Burke had argued in the Hastings case that impeachments should be “tried before Statesmen and by Statesmen, upon solid principles of State morality,” and that the members of the House of Lords had “the principles of honour, the spirit of cavaliers to govern here; not the low principles of jurisprudence only.” Hamilton, explaining the Constitution’s impeachment clauses to the public in Federalist No. 65, emphasized that impeachment in America would be, instead, a political process, with all the hazards that entailed:

A well-constituted court for the trial of impeachments is . . . difficult to be obtained in a government wholly elective. The subjects of its jurisdiction are those offenses which proceed from the misconduct of public men, or, in other words, from the abuse or violation of some public trust. They are of a nature which may with peculiar propriety be denominated POLITICAL, as they relate chiefly to injuries done immediately to the society itself. The prosecution of them, for this reason, will seldom fail to agitate the passions of the whole community, and to divide it into parties more or less friendly or inimical to the accused. In many cases it will connect itself with the pre-existing factions, and will enlist all their animosities, partialities, influence, and interest on one side or on the other; and in such cases there will always be the greatest danger that the decision will be regulated more by the comparative strength of parties, than by the real demonstrations of innocence or guilt. [Italics added.]

Thus, departing from the British practice of trying impeachments before the aristocratic House of Lords — the supreme judicial authority in Britain in 1787, unanswerable to the people — Hamilton considered a partisan political outcome to be the lesser evil compared to a verdict rendered on high or legal principle, but without popular legitimacy:

It is much to be doubted, whether the members of [the Supreme Court] would at all times be endowed with so eminent a portion of fortitude, as would be called for in the execution of so difficult a task; and it is still more to be doubted, whether they would possess the degree of credit and authority, which might . . . be indispensable towards reconciling the people to a decision that should happen to clash with an accusation brought by their immediate representatives. A deficiency in the first, would be fatal to the accused; in the last, dangerous to the public tranquillity. . . . The awful discretion which a court of impeachments must necessarily have . . . forbids the commitment of the trust to a small number of persons. [Italics added.]

The solution to the dilemma of choosing between purely partisan impeachments and impeachments divorced from popular legitimacy was to divide the process between the House and the Senate:

The division of them between the two branches of the legislature, assigning to one the right of accusing, to the other the right of judging, avoids the inconvenience of making the same persons both accusers and judges; and guards against the danger of persecution, from the prevalency of a factious spirit in either of those branches. As the concurrence of two thirds of the Senate will be requisite to a condemnation, the security to innocence, from this additional circumstance, will be as complete as itself can desire.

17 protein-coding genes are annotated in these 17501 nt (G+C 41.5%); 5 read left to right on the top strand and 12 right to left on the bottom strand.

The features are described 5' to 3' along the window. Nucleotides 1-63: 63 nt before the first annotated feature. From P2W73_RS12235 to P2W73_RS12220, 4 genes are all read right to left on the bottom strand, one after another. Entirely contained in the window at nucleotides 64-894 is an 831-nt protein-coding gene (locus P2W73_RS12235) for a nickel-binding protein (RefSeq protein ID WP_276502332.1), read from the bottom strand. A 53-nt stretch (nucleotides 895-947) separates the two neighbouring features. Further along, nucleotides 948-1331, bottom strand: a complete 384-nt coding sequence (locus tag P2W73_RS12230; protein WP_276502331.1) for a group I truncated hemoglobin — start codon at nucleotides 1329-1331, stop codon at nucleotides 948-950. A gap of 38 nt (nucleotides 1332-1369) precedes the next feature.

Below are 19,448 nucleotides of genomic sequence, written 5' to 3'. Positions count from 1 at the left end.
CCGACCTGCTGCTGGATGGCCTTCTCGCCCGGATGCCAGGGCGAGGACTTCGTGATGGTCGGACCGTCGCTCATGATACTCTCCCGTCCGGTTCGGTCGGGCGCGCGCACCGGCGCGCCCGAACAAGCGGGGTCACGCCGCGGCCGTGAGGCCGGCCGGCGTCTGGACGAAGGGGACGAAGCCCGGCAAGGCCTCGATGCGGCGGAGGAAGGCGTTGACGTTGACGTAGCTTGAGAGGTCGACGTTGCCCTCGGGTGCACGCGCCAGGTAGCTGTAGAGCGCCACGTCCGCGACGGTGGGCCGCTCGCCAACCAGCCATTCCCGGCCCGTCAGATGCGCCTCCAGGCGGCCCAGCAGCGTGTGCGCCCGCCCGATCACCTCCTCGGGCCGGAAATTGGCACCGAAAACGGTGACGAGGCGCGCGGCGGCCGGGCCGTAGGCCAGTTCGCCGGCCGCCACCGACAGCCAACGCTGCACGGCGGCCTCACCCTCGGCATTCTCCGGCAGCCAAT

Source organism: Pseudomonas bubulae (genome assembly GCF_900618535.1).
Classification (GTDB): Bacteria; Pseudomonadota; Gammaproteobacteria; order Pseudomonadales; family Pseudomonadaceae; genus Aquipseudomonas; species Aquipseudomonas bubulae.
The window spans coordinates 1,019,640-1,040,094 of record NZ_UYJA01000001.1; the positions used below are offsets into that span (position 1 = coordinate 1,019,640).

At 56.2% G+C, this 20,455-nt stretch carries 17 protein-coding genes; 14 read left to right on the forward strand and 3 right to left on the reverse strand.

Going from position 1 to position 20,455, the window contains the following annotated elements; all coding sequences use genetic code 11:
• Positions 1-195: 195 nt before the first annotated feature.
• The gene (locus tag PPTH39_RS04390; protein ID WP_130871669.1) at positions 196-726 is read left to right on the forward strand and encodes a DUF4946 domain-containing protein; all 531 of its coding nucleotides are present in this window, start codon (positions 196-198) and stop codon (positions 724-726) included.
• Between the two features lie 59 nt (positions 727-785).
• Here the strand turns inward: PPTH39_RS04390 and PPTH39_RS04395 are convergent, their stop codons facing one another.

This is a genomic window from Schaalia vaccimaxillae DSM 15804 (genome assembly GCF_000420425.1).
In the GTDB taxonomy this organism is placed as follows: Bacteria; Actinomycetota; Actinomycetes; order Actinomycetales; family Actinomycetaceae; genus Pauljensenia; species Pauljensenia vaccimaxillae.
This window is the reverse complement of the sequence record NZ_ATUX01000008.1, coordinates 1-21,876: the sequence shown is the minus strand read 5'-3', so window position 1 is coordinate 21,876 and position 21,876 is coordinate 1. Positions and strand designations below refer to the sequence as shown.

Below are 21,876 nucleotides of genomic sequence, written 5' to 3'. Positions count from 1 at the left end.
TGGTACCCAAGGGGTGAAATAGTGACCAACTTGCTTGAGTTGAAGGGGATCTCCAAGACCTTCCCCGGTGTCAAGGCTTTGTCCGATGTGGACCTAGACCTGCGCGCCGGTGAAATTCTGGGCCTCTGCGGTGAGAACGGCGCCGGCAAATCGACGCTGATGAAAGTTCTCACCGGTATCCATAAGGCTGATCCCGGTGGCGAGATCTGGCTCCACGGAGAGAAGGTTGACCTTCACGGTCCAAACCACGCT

Hamilton added that the power of impeachment would be “an essential check in the hands of [Congress] upon the encroachments of the executive” to counter the executive’s power to veto legislation. Thus, impeachment was part of a larger scheme of balance: Either the House or the Senate could prevent a removal of the president on partisan lines, but the two chambers could unite to remove the president if the struggle was between the branches of government rather than between parties, factions, or regions.

Presidents and Precedents

As is often the case, history has vindicated the wisdom of Madison and Hamilton. George Washington was threatened by his critics with impeachment, as nearly all of his successors would be, but impeachment has only passed the House twice, on both occasions (those of Andrew Johnson in 1868 and Bill Clinton in 1998–99) resulting in an acquittal in the Senate. Richard Nixon resigned before articles of impeachment, approved by the House Judiciary Committee in 1974, could be brought to a vote in the House. The closest any other president came to impeachment was James Buchanan in 1860, when a House investigating committee produced an 838-page report detailing the corruption of Buchanan’s unsuccessful efforts to get Kansas admitted to the union as a slave state. The full House never acted on the Buchanan report, which the New York Times described acidly as “full of proofs. . . . Every member he button-holed or bribed, every newspaper he sought to buy up, every job he concocted for the support of his scheme.”

The only one of these efforts that could be counted a success was the threatened Nixon impeachment, which loomed large in his decision to resign. Why did the others fail? Because the constitutional standard for “high Crimes and Misdemeanors” was designed to be vague enough to require both political judgments and the building of political support. In the view of Burke and even Hamilton, impeachment could be a safeguard against unfit characters of bad public morals. That could certainly describe Donald Trump, as in various ways it could describe Andrew Johnson, Bill Clinton, and James Buchanan.